A BIKINI-clad beachgoer punched, kicked and spat at a park ranger who asked her to stop climbing on a protected World War II relic.
The angry woman was filmed by shocked visitors at a former naval site built to repel raiding warships in Queensland, Australia.
The footage shows a pick-up truck parked on the white sand, close to the water.
The driver, wearing dark shorts with white stripes, gets out of the vehicle, before returning to it.
His companion, a woman with long black hair, wearing a red bikini top and black shorts starts gesticulating wildly at two rangers patrolling the popular beach.
Moments later, she lunges at one, hitting his face and – while he’s trying to fend her off – lands a left hook to his face.
The ranger pushes her to the sand, but she springs straight up and throws a handful of sand in his eyes as other people rush to his aid.
She can be seen remonstrating with another beachgoer who is trying to stop the attack.
A spokesperson for Queensland Police said that at about 2pm on Saturday, “two rangers were working when they noticed people climbing on a WWII structure.
“When the male rangers, aged 41 and 44, approached a woman who was filming another [person] climbing on the structure, she started to assault both men physically by kicking, punching, scratching and spitting at them.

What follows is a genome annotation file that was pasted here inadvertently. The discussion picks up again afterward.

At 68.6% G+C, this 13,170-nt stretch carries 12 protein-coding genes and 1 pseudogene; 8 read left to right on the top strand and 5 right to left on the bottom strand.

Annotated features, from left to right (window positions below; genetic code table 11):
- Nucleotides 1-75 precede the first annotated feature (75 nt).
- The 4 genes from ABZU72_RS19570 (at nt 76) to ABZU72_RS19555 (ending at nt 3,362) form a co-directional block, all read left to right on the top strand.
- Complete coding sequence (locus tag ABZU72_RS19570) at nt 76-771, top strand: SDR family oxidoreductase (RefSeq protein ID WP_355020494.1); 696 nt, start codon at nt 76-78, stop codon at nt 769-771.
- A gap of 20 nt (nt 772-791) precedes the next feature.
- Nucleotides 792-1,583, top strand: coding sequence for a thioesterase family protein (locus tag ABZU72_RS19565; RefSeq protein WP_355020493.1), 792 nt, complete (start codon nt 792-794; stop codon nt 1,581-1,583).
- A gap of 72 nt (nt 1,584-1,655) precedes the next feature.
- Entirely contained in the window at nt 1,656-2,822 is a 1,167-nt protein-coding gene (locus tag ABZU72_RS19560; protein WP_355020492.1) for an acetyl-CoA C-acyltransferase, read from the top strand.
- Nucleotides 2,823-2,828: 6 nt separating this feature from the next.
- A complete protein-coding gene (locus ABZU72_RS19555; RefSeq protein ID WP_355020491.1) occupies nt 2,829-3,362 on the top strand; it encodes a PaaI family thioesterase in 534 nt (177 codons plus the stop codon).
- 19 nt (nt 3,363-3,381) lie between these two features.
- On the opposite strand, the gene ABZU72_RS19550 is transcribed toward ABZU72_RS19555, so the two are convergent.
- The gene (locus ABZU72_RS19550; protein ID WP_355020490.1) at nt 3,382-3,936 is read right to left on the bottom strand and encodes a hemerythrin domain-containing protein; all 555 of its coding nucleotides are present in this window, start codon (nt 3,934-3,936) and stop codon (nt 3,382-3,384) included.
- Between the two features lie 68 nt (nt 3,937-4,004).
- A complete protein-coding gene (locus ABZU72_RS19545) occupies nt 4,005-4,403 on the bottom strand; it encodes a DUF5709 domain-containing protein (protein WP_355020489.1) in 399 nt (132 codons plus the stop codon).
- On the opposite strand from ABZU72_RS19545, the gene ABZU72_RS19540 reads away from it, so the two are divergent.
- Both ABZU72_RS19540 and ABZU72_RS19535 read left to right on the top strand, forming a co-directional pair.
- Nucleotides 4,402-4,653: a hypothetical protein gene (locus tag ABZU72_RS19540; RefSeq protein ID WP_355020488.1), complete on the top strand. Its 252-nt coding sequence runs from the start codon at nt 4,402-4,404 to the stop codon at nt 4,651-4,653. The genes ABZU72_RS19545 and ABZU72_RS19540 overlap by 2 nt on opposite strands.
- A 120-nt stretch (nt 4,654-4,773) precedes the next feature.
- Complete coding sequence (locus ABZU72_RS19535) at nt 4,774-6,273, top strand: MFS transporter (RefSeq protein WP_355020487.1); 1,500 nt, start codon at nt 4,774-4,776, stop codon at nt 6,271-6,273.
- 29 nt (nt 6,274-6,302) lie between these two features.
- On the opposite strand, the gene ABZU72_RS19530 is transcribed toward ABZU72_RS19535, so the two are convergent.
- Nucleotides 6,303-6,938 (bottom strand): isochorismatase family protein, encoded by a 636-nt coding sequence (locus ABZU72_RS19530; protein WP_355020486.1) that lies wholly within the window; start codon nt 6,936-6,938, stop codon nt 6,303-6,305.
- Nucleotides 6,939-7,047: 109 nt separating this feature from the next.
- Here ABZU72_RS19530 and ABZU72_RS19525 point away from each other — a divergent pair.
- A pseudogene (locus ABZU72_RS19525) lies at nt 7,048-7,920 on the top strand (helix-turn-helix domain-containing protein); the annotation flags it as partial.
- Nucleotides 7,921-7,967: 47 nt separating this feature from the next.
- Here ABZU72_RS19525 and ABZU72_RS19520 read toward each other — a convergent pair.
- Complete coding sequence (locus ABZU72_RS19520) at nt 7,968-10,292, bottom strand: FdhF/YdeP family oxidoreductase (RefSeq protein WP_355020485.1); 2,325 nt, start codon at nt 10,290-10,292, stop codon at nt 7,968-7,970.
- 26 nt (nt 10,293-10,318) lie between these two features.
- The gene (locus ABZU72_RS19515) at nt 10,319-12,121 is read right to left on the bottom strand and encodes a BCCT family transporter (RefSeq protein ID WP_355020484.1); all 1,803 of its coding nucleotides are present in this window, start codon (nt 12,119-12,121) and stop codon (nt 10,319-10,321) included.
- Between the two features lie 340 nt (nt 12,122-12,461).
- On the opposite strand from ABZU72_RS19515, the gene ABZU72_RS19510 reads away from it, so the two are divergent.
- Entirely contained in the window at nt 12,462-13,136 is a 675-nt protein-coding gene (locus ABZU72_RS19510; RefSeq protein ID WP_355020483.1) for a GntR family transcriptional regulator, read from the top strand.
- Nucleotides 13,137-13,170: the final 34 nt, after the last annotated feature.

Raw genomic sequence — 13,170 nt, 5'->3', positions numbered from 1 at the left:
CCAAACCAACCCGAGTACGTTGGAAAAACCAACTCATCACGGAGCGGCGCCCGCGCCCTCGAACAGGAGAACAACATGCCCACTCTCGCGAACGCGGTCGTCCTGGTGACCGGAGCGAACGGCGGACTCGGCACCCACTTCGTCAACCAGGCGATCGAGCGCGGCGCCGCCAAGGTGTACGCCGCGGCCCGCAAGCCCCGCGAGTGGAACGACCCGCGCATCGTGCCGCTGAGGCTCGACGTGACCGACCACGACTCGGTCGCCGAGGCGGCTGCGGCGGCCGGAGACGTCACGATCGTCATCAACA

“The woman then left the beach in a vehicle.”
After Queensland Police posted the clip of the assault on Facebook, it quickly racked up thousands of views and shares.
Ben Williams quipped on the page: “No-one told me that they were filming The Bachelorette on Bribie this morning!”
Others commented on the assaulted ranger’s “remarkable self-control”.
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The naval site of Fort Bribie was built at the start of the Second World War, and became operational in early 1942 to provide defence support against light raiding warships, according to Visit Moreton Bay Region.
Bribie Island was important to the defence of Brisbane as the main north-west shipping channel runs close to the shore there.
Fort Bribie was strategically located near the island’s northern tip to secure the shipping passage south.
While the fort was abandoned in 1945, visitors can still see the observation post, plotting room, gun placements and signals operation room.